While most of my students enjoy Cisneros’ writing, I do get a few complaints from male students about her style being confusing, flowery, or “girlie.” Therefore, this unit will also incorporate
The Curious Incident of the Dog in the Night Time,
by Mark Haddon, to represent a voice that is more typically male, as well as for having a male protagonist. I’ve had an amazing student-response to the novel after teaching it for the first time this year, especially from the boys. When asked to reflect on what they enjoyed so much about this novel, most students comment on Christopher’s unique voice, and his
interesting perspective as a narrator. They also said that all the twists in the plot held their interest more than other books they had read.
The narrator of
The Curious Incident of the Dog in the Night Time,
Christopher, who is incredibly gifted mathematically, but has other difficulties due to his having Asperger’s Syndrome, tells his story, writes a book, as a way of coping with a world that is chaotic to him, but also as a way to understand the mysteries around him. Mark Haddon creates a very believable and likeable character in Christopher, as my students report having felt as if they understood this quirky kid who is otherwise mistreated and misunderstood by society. Of Christopher, Haddon says “Here is a character whom if you met him in real life you’d never, ever get inside his head. Yet something magical happens when you write a novel about him. You slip inside his head, and it seems like the most natural thing in the world (Haddon, interview, 2005).” In this sense, the novel lends itself well to the study of author’s craft, creating believable characters, and using these characters to explore the issue of living with a condition that others do not understand.
Haddon’s novel also provides another variation on the structure of the circular journey; Christopher too leaves home (literally when he runs away and figuratively as he enters adolescence) and returns, learning much about his world, its mysteries, and himself in between. The journey focuses on the murder-mystery of Wellington, a poodle belonging to Christopher’s neighbor. Christopher loves animals and seems to have an easier time relating to them as he often misreads human emotions; he is horrified by this crime. As he sets out to solve the mystery, he keeps track of his evidence and experience in a book he is writing at the suggestion of his teacher Siobhan. She is the only person who seems to understand Christopher and encourages him to write as a method of coping and communicating. The more he investigates the murder, the more he learns about his parents’ indiscretions. The more he learns about his father, the more frightened he becomes, and sets out on a journey to find his mother. The more he learns about the world, the more he learns about himself. All of this is recursive and evolutionary as a process. Not only is his trip to London a journey, so too is the forbidden mystery-solving venture, and the entire process of writing a book. By the end of the novel Christopher has discovered the power of storytelling when he says “I was brave and I wrote a book and that means I can do anything” (221).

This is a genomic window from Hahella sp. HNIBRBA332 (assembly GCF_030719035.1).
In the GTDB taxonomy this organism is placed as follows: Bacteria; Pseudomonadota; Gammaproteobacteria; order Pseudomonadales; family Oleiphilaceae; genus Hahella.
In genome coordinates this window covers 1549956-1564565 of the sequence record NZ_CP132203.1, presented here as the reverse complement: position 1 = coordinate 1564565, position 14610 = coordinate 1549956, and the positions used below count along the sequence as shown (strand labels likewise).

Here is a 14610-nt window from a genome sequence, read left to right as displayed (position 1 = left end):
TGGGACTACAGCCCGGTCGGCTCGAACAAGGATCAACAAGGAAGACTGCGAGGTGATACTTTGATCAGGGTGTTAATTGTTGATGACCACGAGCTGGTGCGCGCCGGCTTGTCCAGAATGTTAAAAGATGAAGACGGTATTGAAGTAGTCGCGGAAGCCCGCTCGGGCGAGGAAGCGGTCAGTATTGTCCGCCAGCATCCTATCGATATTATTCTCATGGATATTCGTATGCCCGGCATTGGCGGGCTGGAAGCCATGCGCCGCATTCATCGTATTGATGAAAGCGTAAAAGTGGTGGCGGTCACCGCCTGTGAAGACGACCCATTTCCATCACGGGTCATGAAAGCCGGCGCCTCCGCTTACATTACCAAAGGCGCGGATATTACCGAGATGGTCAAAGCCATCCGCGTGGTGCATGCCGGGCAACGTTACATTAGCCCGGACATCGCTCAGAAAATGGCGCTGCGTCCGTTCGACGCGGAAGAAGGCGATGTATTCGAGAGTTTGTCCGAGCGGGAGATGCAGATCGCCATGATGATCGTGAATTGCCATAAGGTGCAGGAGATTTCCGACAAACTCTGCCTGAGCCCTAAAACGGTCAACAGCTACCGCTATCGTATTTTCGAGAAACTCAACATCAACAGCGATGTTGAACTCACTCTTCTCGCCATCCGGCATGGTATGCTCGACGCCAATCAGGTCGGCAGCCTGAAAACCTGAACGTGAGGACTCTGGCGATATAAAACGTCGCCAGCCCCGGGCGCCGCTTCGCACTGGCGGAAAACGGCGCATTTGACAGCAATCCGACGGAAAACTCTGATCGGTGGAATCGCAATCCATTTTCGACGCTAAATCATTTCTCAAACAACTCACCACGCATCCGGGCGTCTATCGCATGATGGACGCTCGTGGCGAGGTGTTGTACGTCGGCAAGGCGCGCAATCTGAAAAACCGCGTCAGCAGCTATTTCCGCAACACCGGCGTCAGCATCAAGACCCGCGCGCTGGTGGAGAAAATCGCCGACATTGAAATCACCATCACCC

The bravery of book-writing that Christopher touts is the third layer for exploration of
The Curious Incident of the Dog in the Night Time.
At this point in the unit, students will have more experience reading, studying, and writing stories. They’ll be better equipped to reflect metacognitively on the writing process. They’ll use Haddon’s novel (and others we’ve read), to reflect on
we write. Reflection is an important component of their writing process, as the students will need to determine the motive, purpose, and audience for their stories, make choices, revise, and edit. None of which they’d do well without being able to reflect on their writing process. In order to reflect on their writing, the students will periodically be asked to respond to prompts about their stories, fill out reflection sheets (see lesson plans), and react to peer response of their writing. Mark Haddon remarks on the power of writing books as he said of
, “It’s not just a book about disability. Obviously, on some level it is, but on another level...it’s a book about books, about what you can do with words and what it means to communicate with someone in a book (Haddon, interview, 2005).” The students will have to consider what it is they want to do with their words, what they’d like their portfolio writing to communicate to others.
While the formal unit will end after Haddon’s novel and the sharing of their portfolio writing to this point, we will, for the remainder of the year, continue to use the strategies learned, to analyze stories for their structure (circular, or linear), for purpose, meaning, craft, and their ability to connect us with the human experience. We will also return to our portfolios through out the year as we continue to write about our journey, reflect on the writing process, and connect all of this to what we are reading at the time. So in a sense, the unit will continue as long as class does.